Burnout in OMS: What to Look For, What to Do About It

September 29, 2023

Reading time: 5 minutes

Surgeon prepped for surgery looking burnt out and depressed.

In this article, oral and maxillofacial surgeons will learn how to recognize and manage the symptoms of burnout. Burnout can have significant consequences for an OMS and their patients, so learning about and identifying potential symptoms can help an OMS mitigate risk in their practice. This article recommends actions steps and includes resources for OMS burnout.

Key Concepts

  • How to recognize burnout as an OMS
  • How burnout can affect an OMS’s life and practice
  • What to do if you are an OMS experiencing burnout

Every day, you change lives with your expert surgical care. While it’s rewarding work, high-stakes surgical care, like oral and maxillofacial surgery, can be stressful and take a toll on you. Not only can it put a strain on your body, but also on your mind. After all, when constantly providing crucial surgical care, the pressure may at times feel insurmountable.

One common consequence of these strains is burnout. Though it’s a well-documented condition, many surgeons fail to recognize burnout or know how to effectively combat it. Let’s consider the signs of burnout and the steps you can take to avoid it throughout your surgical career.

Recognize the Signs of Burnout

Burnout has been described as “the accumulation of unchecked and built up stress over a period of time.” However, burnout and stress aren’t the same. Everyone experiences a stressful day or week from time to time, but typically, distancing oneself from stressors and focusing on something more enjoyable can mitigate stress in those contexts. Burnout on the other hand is cyclical; it’s the continual buildup of unmanaged stress that causes psychological and emotional exhaustion.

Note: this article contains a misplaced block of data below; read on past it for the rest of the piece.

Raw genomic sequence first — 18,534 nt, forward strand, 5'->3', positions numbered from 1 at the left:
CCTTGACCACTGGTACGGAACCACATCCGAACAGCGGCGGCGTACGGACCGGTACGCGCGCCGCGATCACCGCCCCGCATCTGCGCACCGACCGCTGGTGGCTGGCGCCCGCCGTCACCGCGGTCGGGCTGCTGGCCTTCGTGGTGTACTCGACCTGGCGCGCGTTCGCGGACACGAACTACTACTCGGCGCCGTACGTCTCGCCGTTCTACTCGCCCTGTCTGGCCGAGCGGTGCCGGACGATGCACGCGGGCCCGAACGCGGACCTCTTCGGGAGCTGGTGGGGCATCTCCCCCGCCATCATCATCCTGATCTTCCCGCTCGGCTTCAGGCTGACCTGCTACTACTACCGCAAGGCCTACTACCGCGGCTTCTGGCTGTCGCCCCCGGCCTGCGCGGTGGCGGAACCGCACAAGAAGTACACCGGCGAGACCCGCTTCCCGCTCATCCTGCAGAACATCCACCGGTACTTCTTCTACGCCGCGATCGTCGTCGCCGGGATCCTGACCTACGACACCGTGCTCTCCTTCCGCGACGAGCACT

Do These Symptoms Sound Like You?

Burnout doesn’t just occur in patient-facing work. If you own your OMS practice, you might have to deal with additional stressors, such as managing staff, dealing with issues like insurance payouts, handling concerns over malpractice, growing your patient base, and all the other challenges that come with being a business owner. In recent years, the pandemic likely put a strain on your practice as well.

While you may not want to admit feeling the signs of professional burnout, chances are your loved ones are noticing them. It can be helpful (and even a relief) to be open and share what you’re experiencing. Think of it as the first step in the healing process. The signs of burnout may include: